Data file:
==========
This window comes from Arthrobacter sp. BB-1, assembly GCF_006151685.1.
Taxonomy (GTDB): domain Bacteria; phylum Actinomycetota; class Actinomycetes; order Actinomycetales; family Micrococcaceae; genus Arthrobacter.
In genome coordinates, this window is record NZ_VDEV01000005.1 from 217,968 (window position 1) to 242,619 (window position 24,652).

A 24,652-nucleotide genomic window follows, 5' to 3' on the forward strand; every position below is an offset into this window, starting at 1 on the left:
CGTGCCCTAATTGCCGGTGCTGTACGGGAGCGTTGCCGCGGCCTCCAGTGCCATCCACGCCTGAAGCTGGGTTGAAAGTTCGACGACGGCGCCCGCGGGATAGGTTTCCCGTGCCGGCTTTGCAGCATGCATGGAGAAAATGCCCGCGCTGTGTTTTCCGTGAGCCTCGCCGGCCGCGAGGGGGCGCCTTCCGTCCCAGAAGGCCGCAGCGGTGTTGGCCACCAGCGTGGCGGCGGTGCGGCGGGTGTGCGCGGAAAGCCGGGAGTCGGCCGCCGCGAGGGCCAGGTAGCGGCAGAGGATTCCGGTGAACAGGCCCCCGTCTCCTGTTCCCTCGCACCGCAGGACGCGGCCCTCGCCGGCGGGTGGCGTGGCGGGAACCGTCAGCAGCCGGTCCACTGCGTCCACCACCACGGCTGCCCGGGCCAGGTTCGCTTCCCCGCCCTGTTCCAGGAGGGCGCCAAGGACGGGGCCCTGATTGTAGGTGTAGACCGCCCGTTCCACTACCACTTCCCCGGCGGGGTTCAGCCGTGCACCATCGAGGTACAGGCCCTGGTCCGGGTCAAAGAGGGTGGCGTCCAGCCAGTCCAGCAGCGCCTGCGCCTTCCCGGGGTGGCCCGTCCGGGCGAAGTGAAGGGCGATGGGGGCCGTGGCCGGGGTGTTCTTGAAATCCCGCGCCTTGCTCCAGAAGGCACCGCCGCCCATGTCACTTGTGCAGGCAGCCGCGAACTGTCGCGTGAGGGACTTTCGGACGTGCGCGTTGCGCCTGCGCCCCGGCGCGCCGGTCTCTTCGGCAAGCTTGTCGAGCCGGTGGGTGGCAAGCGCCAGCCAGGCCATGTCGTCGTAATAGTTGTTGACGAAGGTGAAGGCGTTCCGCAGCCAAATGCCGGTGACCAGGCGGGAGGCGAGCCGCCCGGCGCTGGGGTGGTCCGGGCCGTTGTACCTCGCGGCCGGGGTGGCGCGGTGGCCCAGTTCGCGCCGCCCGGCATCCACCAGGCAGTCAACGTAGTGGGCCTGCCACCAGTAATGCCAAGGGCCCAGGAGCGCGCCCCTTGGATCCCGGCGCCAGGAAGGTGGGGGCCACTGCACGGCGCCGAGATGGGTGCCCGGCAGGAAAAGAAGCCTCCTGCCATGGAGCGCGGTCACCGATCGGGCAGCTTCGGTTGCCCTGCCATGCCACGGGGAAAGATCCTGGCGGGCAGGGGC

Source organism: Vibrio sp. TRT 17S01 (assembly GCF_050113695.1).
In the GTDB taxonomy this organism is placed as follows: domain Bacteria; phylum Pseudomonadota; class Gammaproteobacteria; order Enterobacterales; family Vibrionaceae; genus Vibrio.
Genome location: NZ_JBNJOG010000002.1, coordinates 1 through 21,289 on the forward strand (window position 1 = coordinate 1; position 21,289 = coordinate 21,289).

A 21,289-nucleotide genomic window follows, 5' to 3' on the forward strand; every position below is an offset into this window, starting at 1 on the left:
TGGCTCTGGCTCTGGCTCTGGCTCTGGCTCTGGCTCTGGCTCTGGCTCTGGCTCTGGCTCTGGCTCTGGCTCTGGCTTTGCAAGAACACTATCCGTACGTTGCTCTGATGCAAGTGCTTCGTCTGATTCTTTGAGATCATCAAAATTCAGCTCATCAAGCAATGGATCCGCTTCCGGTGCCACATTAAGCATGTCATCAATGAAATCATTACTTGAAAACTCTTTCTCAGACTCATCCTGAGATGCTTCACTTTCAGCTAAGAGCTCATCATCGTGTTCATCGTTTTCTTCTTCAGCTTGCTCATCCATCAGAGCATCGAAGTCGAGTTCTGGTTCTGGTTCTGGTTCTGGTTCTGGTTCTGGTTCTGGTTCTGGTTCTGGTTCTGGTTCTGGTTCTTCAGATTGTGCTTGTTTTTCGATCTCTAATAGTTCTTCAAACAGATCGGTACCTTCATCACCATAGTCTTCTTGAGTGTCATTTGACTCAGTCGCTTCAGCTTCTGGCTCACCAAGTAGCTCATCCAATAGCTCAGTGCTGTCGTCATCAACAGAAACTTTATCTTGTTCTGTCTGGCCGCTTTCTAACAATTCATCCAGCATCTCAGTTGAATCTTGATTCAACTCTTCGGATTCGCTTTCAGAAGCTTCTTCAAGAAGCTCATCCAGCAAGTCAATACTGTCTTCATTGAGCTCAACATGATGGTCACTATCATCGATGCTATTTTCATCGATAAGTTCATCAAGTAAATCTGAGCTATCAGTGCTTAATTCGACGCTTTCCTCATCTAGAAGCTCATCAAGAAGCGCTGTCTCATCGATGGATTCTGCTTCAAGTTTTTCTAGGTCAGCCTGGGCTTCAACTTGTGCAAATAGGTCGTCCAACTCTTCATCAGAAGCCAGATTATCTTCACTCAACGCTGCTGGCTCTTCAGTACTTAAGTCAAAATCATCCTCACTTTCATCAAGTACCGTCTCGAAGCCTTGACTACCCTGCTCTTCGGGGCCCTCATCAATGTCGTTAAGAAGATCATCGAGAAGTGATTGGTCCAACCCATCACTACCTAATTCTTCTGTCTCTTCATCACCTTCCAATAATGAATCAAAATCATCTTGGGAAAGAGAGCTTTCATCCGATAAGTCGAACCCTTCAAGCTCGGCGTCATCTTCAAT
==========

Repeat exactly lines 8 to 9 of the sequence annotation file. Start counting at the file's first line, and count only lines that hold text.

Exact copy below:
Genome location: NZ_JBNJOG010000002.1, coordinates 1 through 21,289 on the forward strand (window position 1 = coordinate 1; position 21,289 = coordinate 21,289).

A 21,289-nucleotide genomic window follows, 5' to 3' on the forward strand; every position below is an offset into this window, starting at 1 on the left: